BubbleWrap jail for users on Directadmin servers

A jailed shell and jailed cron are supported since version 1.61.0 of DirectAdmin. This can be achieved with the help of unprivileged sandboxing tool Bubblewrap. On Linux servers this gives another layer of security, and restricts users.

What is Bubblewrap Gel?

The goal of BubbleWrap is to run an application in a sandbox, where it restricts access to certain parts of the operating system or to user data such as the home directory.

Bubblewrap jail works by creating a new, completely empty, mount namespace where root is on a tmpfs that is invisible from the host, and will be cleaned up automatically when the last process ends.

A user can specify which parts of the file system should be visible in the sandbox.

The maintainers of this tool believe that it does not allow privilege escalation even when used in conjunction with specific software installed on that distribution.

Setting up Bubblewrap Gel

For CentOS 7 and above run the following command as root:

cd /usr/local/directadmin/custombuild
./build update
./build bubblewrap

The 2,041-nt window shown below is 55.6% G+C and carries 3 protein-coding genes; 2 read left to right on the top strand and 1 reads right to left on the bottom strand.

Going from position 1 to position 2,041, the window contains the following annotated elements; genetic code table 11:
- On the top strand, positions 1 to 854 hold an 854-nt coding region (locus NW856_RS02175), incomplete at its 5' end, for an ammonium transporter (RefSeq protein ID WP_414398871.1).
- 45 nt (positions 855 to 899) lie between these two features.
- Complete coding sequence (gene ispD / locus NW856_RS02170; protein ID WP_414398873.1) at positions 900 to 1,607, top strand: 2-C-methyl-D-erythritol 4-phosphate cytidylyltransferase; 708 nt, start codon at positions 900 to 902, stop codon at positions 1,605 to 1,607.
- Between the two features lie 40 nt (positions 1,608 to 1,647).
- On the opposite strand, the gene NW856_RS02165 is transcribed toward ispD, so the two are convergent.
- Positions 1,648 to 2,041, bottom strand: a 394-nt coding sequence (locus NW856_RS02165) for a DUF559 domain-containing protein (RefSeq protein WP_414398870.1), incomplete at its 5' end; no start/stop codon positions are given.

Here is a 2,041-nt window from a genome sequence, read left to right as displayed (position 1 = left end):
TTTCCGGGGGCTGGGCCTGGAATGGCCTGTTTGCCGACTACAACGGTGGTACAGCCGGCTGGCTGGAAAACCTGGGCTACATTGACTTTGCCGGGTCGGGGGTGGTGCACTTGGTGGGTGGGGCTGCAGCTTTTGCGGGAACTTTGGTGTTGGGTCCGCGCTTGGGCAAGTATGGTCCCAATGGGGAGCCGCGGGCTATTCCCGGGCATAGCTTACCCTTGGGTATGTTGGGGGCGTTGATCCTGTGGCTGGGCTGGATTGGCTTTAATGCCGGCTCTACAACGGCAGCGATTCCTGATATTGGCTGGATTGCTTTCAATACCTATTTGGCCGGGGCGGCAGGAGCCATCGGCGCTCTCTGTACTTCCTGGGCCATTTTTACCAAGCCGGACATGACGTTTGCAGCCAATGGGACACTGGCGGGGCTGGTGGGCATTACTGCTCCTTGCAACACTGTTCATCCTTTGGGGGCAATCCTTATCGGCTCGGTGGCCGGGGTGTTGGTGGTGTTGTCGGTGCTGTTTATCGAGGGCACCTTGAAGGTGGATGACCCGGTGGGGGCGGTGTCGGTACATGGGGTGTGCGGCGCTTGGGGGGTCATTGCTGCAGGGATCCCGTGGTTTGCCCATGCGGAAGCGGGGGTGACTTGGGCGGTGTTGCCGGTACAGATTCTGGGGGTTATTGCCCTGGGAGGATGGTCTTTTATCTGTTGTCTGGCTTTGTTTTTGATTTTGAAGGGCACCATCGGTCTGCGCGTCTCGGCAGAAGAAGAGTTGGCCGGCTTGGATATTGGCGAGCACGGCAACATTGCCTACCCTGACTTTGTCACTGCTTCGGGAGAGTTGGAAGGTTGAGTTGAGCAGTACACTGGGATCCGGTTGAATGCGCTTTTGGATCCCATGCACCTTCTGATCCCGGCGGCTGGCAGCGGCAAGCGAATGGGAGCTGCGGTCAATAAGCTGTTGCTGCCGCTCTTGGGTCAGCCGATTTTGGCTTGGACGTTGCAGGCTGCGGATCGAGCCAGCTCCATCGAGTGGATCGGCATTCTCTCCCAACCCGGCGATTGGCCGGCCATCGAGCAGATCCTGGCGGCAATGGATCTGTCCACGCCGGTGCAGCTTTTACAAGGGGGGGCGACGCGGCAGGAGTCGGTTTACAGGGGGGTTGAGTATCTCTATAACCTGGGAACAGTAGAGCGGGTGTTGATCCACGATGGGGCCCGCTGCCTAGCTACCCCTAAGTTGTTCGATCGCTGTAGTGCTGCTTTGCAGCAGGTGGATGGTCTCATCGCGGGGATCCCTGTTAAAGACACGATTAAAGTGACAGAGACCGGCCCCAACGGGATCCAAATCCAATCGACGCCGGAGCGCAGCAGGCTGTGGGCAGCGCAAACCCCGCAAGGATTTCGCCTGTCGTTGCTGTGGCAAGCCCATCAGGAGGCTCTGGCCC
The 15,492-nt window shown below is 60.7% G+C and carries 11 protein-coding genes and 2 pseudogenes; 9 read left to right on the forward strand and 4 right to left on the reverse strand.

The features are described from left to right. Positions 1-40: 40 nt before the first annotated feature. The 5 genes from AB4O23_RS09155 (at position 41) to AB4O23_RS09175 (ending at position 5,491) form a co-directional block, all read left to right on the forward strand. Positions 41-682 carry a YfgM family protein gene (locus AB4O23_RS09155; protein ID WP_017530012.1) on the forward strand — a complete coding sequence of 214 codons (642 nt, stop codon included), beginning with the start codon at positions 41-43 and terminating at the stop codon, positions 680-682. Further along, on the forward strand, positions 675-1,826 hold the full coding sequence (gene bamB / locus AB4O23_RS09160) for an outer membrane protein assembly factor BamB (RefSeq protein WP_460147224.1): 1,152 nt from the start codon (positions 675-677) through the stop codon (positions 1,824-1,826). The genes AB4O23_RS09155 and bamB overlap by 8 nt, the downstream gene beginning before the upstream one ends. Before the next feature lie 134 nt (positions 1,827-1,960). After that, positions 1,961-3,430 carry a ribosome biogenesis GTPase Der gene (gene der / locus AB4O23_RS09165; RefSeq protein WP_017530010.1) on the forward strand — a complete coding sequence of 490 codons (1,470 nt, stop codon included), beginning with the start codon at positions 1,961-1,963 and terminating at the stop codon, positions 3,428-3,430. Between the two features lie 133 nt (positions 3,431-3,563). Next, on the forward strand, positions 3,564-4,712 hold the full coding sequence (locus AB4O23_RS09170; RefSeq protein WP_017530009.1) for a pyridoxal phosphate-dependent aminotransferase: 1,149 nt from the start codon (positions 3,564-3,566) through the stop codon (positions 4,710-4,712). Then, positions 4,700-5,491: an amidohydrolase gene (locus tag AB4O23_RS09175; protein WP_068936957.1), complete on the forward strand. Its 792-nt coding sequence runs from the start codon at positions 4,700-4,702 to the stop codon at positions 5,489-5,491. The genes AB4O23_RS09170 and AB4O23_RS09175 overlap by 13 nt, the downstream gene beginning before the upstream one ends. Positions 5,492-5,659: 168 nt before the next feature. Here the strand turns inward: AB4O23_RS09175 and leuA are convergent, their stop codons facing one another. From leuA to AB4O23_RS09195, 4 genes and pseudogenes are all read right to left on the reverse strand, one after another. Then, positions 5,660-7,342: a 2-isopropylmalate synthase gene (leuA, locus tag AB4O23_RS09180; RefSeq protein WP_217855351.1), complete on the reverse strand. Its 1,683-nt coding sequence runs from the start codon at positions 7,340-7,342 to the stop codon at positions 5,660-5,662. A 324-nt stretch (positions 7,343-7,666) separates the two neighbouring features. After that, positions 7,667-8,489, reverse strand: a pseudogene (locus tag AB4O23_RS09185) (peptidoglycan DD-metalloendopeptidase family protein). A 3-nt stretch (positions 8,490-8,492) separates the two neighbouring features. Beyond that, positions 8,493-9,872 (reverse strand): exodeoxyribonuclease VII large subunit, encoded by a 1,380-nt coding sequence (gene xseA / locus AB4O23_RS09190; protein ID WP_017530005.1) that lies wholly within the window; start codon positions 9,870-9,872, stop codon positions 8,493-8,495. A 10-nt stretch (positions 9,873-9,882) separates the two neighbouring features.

./build jailshell

/usr/bin/jailshell to install.

DirectAdmin can access it with a new value”Jail” (set to 0 by default)

/usr/local/directadmin/directadmin set jail 1 restart

which “enables the option for package/reseller/user.conf”Gel = On/Off,

will save any sshd related changes /usr/bin/jailshell (if present) /etc/passwd in that user’s shell:

will save any cron changes shell=/usr/bin/jailshell (if present) in that user’s crontab.

Enabling jail for a given user does not require ssh to be enabled.

Here’s what a new option looks like in the DirectAdmin interface:

Bubblewrap Gel for Users on Directadmin Servers

you can enable Jail For select users or for all users at once.

Enable Jail for All Users in DirectAdmin

Alternatively, you can set:

/usr/local/directadmin/directadmin set jail 2 restart

So that regardless of any package/reseller/user.conf settings, jail is always enabled, and will always be set to ssh/cron when saved.

What does all this mean?

In short, it’s a security measure to safely restrict users from using SSH to the server and allowing them to run cron-tasks.

Jailed users cannot access other users’ homedirs, either in an ssh session or in a script run with cron.

Jailed users can still run all necessary binaries and commands from the shell.

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